HAVANA TIMES — It’s 9 PM and the P3 bus hasn’t come yet. I’ve been waiting for half an hour already. Alamar’s dark streets make it easy for masturbators, drunks and attacks; yup, it’s definitely better to wait for the bus than go out there and tempt the devil.
It comes, finally. I get on. Two stops on, in Golfito, a hoard of damp and salty people climb on, some half drunk, others more than drunk. They’re going home after a day at the beach.
A man sits next to me; he’s carrying an iPhone with the music blasting. I react quickly, I ask him to let me out into the aisle and I switch seats with him. The man makes a funny face but I pretend like it’s not at me. I don’t care, I’m happy to get back safely and comfortably. A woman from the same group sticks her spoon in the pot: ah, because she is polite, I’ll take away her politeness in a second…
With wide, bloodshot eyes, she exaggerates her gestures, shouting, I start thinking that my Sunday might end up in a heated fight. I keep on pretending like I’m oblivious to what’s going on around me. However, she moves closer to me and gives me a warning: don’t pretend you’re crazy, because I’m crazier than you. The group of course celebrated the joke. Then I said: ah, you were talking to me, I heard something but because I didn’t want to get into your business, I didn’t answer.
Well answer, I’m talking to you, and what? You can’t be polite here, there’s no politeness on a P3 bus. Take a taxi.
The woman’s voice begins to move further away. Other voices block her out, these ones come from within me. One says: why didn’t you walk home; the other one warns me that I have never been in a fight, I’m going to end up in a bad state because you can see she’s got quite a bit of experience, she looks like a fighter. A third voice inside reminds me: there is a person moving their hands near your face, they could throw a punch at you, what are you going to do?
And the woman carried on with her nagging, she looks like shes dancing when she shouts, she moves her whole body, her veins swell and the claps that accompany her outpour echo loudly within the bus. The language is the same as it always is in these kinds of situations: “pinga” “pinga” “pinga” (dick, dick dick), you don’t know who I am, I don’t care about roughing you up or anyone else here. And me all tense, I ask myself: why isn’t it someone else? Why does it have to be me? If she hits me, I’ll hit her back. Suddenly, I shout at her to turn around and talk to somebody else that I was just here minding my own business. I didn’t know I could shout like that, especially with reggaeton blasting in the background.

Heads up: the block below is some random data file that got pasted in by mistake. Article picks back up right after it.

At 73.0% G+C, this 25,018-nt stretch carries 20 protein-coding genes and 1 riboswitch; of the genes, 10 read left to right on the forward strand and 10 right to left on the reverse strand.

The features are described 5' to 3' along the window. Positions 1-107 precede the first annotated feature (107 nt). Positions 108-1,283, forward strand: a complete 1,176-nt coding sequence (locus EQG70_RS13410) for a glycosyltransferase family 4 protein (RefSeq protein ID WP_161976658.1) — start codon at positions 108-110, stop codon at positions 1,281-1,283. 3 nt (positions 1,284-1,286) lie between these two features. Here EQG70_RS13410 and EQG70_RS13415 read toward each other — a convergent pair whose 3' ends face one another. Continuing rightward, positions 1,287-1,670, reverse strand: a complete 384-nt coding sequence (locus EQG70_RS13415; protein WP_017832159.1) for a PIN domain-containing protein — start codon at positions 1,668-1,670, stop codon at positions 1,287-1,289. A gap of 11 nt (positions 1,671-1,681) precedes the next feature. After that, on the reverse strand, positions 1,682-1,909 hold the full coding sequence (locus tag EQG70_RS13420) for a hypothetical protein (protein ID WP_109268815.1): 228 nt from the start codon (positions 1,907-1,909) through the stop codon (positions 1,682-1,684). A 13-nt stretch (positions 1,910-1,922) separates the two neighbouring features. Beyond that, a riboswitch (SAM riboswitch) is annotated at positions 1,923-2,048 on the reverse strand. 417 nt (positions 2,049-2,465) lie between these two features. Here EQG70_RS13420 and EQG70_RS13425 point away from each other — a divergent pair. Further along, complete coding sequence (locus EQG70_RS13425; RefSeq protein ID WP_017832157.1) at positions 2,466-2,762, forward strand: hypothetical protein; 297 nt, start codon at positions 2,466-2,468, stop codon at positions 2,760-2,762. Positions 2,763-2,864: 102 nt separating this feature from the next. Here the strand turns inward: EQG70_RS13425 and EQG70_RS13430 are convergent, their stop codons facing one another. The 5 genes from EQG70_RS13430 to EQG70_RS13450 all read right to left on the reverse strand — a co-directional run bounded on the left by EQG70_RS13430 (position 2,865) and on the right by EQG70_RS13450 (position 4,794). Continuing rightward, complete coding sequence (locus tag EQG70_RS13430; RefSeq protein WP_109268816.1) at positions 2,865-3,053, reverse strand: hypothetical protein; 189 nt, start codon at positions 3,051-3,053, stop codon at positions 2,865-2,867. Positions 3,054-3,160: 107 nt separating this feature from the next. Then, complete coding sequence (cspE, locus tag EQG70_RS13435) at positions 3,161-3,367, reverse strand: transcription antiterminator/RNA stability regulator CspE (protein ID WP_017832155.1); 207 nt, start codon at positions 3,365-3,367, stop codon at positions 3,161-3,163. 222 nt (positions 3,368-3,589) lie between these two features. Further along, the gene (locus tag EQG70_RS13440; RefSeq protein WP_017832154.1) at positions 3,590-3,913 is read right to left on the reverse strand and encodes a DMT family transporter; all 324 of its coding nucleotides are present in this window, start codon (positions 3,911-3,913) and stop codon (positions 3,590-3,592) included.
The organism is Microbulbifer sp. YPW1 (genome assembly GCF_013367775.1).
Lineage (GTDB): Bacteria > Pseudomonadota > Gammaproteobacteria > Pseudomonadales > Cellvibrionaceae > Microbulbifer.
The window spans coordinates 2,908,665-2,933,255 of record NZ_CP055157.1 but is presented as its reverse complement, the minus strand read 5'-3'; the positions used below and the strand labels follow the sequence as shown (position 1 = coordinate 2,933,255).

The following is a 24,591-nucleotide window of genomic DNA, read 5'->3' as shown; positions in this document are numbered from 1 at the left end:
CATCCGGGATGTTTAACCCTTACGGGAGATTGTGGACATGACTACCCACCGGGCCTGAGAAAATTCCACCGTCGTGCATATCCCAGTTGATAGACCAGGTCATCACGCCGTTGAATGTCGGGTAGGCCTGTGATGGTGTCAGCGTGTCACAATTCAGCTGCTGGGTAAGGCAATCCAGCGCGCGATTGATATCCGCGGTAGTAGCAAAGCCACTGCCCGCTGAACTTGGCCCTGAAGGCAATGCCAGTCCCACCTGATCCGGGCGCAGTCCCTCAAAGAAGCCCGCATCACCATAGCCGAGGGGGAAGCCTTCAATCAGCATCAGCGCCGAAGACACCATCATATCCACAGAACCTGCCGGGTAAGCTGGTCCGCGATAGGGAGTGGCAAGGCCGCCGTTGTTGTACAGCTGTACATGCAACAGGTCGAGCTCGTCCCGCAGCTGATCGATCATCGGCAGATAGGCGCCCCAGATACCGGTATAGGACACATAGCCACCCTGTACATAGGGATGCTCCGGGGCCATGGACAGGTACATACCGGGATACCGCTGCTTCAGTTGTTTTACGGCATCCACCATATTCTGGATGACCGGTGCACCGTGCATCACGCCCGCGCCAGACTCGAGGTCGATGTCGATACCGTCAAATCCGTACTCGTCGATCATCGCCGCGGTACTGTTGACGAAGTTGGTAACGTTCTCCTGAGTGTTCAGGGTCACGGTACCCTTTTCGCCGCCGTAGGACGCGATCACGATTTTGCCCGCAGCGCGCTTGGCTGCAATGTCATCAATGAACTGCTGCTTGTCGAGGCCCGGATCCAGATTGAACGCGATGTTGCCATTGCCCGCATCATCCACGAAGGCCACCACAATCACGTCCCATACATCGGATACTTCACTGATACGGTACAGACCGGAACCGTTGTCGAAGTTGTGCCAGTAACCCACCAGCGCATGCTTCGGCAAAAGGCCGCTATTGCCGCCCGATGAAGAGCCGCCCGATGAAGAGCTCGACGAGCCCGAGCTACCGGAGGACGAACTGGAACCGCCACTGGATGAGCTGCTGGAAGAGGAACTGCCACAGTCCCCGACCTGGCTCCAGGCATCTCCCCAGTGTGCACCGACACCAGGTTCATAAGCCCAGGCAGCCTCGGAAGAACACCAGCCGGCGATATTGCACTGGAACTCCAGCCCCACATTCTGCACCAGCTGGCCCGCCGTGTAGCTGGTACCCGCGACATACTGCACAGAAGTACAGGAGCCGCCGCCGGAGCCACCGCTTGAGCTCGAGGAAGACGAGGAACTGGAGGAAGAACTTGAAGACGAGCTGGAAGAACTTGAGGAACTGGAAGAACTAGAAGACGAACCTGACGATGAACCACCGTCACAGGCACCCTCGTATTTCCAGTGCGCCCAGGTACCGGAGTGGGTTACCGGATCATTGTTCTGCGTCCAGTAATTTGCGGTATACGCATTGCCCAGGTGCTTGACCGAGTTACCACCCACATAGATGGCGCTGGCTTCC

Luckily, another lady from the group suggested that this woman save some energy for home when her husband asks her why she waited to come home so late from the beach. People began to laugh and she calmed down more or less. She was complaining still but she wasn’t near me anymore; I remained on the alert just in case. They’re going to get off at the La Curva stop, she decides to do this at the door nearest to me; she looks at me challengingly. I get up to have her standing in front of me because this woman is drunk and anything could happen, but she just looks at me with hate and shouts while getting off the bus: LESBIAN.
I smile, so much bravado, so much tension just to end with a simple shout, allegedly an insult. I don’t have time to think about anything else, a man of the kind I avoid like the plague, one of the reasons I was waiting for the bus in the first place instead of walking, approaches me. The stench of alcohol gives off some unintelligle words that I manage to work out: Don’t worry, you are very beautiful, I don’t know why she shouted that at you. The man staggers, he breathes over me, reaching out his hand to touch my shoulder. I change seats again. The man slowly follows me on the bus, changing from one seat to the next, like me. There’s only one stop left, if the street is dark when I have to get off, he could follow me. I don’t know what to do.
We get to the stop, there aren’t any streetlights on but there was a racket at the kiosk like there always is, which I consider the curse of the corner. I stay there until the man goes on his way. I talk to the neighbor who sells soft drinks and coffee, I listen to the boastful shouts of bus drivers at the stop terminal, the boys who play football, are they singing? El Palon Divino. I end my Sunday with those who make life impossible for the “polite” people on the block.